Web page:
Unlike excess inventory, we cannot measure the lost sales due to inventory stock outs. We must rethink the design of our supply chains, the sharing of knowledge within organizations and networks to gain visibility and become truly agile. Lack of collaboration is an archaic practice in supply chain management and will serve to further distinguish leaders from laggards.

If we really planned the supply chain with the end customer in mind we could significantly lessen the number of stock outs. E-commerce and click-and-collect models apply new pressures on global supply chains. We can no longer use the same fragmented processes, information and technology to meet demand and enhance customer experience.

Screen Shot 2015-11-02 at 12.58.07

The future of competition is no longer business vs. business, but supply chain vs. supply chain. We must empower our supply chains to sense system changes and adapt accordingly, while increasing collaboration within our global networks.  Our ability to think differently about managing supply chain processes will lead to the development of truly intelligent organizations.

Intelligent Supply Chain Management

This week I will be joining two supply chain veterans at the Supply Chain and Logistics Summit to discuss the influences of technology, software and analytics on supply chain management.

Supply chains are in continual flux. Just when companies think they have developed the best strategies, everything changes. In line with the constant remodeling nature of global supply chains, the discussion is centered around Big Data and best practices leading supply chain executives to think collaboratively within and outside the organization: Supply Chain: of Marketing, Big Data & Digitization.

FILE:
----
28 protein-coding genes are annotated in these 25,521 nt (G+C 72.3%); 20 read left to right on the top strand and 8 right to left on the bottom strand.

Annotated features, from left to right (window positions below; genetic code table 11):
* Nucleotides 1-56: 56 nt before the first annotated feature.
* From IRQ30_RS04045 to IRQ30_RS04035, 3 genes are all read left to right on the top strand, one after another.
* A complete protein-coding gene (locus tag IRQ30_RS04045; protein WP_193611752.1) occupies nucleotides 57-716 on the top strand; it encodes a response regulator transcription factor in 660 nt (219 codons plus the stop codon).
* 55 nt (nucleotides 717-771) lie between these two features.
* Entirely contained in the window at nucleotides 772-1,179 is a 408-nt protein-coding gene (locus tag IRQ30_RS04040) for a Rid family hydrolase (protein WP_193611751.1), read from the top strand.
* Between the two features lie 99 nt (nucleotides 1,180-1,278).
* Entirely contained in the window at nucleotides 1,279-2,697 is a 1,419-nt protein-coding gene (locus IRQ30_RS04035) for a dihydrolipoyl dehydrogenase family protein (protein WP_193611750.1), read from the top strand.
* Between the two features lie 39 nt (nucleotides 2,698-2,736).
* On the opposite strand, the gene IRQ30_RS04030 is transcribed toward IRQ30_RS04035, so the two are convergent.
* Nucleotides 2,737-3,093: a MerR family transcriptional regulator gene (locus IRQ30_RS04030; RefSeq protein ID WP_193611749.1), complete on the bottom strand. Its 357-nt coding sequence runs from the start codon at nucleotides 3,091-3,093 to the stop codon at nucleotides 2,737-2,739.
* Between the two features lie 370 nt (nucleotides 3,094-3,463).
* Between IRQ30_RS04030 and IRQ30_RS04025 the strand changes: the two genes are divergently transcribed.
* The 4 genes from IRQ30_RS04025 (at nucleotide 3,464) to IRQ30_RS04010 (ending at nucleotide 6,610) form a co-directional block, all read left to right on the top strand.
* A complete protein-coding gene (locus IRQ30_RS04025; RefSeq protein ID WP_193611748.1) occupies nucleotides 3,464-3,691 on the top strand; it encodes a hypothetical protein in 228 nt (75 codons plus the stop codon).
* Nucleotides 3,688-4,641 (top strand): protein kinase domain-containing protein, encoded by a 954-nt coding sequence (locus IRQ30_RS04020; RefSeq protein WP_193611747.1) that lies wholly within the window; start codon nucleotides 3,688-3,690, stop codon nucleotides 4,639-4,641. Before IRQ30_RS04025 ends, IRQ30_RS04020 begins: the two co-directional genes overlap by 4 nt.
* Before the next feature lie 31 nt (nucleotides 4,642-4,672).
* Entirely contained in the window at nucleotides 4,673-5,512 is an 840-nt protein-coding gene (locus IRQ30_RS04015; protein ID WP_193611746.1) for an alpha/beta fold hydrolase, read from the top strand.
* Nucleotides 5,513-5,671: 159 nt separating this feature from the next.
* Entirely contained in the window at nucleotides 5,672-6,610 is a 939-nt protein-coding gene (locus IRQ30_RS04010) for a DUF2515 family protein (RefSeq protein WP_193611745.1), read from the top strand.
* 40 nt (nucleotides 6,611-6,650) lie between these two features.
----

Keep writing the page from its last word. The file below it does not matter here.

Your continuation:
Ahead of this discussion I want to share a few insights:

  1. According to a study conducted by Deloitte less than 26% of business executives are using data analytics tools and processes to help manage third party relationship risk. There are numerous data management and analytics platforms available that can empower supply chain executives to make more informed decisions. Companies are leaving savings and revenues on the table by not properly integrating supply network knowledge into their decision-making. According to the McKinsey Global Institute retailers could increase operating margin by more than 60% by exploiting data analytics. In conclusion, in the big data game most companies are doing it wrong!